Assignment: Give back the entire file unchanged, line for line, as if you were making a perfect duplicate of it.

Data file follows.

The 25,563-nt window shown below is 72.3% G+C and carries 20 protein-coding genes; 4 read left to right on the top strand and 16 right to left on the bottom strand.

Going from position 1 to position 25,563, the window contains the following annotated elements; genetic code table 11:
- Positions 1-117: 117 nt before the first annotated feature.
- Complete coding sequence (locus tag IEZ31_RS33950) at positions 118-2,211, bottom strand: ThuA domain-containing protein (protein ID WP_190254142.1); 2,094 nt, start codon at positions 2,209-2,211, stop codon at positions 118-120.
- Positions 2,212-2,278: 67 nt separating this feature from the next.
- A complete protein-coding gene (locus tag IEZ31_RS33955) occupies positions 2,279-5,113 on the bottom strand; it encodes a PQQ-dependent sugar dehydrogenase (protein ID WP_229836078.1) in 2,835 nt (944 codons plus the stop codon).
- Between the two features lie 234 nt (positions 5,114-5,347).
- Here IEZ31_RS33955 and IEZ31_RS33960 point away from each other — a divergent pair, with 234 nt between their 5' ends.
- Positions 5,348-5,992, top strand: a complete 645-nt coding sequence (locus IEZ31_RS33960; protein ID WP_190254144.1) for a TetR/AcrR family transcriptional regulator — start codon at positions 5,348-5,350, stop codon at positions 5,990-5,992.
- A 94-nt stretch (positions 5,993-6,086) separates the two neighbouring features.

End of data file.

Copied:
The 25,563-nt window shown below is 72.3% G+C and carries 20 protein-coding genes; 4 read left to right on the top strand and 16 right to left on the bottom strand.

Going from position 1 to position 25,563, the window contains the following annotated elements; genetic code table 11:
- Positions 1-117: 117 nt before the first annotated feature.
- Complete coding sequence (locus tag IEZ31_RS33950) at positions 118-2,211, bottom strand: ThuA domain-containing protein (protein ID WP_190254142.1); 2,094 nt, start codon at positions 2,209-2,211, stop codon at positions 118-120.
- Positions 2,212-2,278: 67 nt separating this feature from the next.
- A complete protein-coding gene (locus tag IEZ31_RS33955) occupies positions 2,279-5,113 on the bottom strand; it encodes a PQQ-dependent sugar dehydrogenase (protein ID WP_229836078.1) in 2,835 nt (944 codons plus the stop codon).
- Between the two features lie 234 nt (positions 5,114-5,347).
- Here IEZ31_RS33955 and IEZ31_RS33960 point away from each other — a divergent pair, with 234 nt between their 5' ends.
- Positions 5,348-5,992, top strand: a complete 645-nt coding sequence (locus IEZ31_RS33960; protein ID WP_190254144.1) for a TetR/AcrR family transcriptional regulator — start codon at positions 5,348-5,350, stop codon at positions 5,990-5,992.
- A 94-nt stretch (positions 5,993-6,086) separates the two neighbouring features.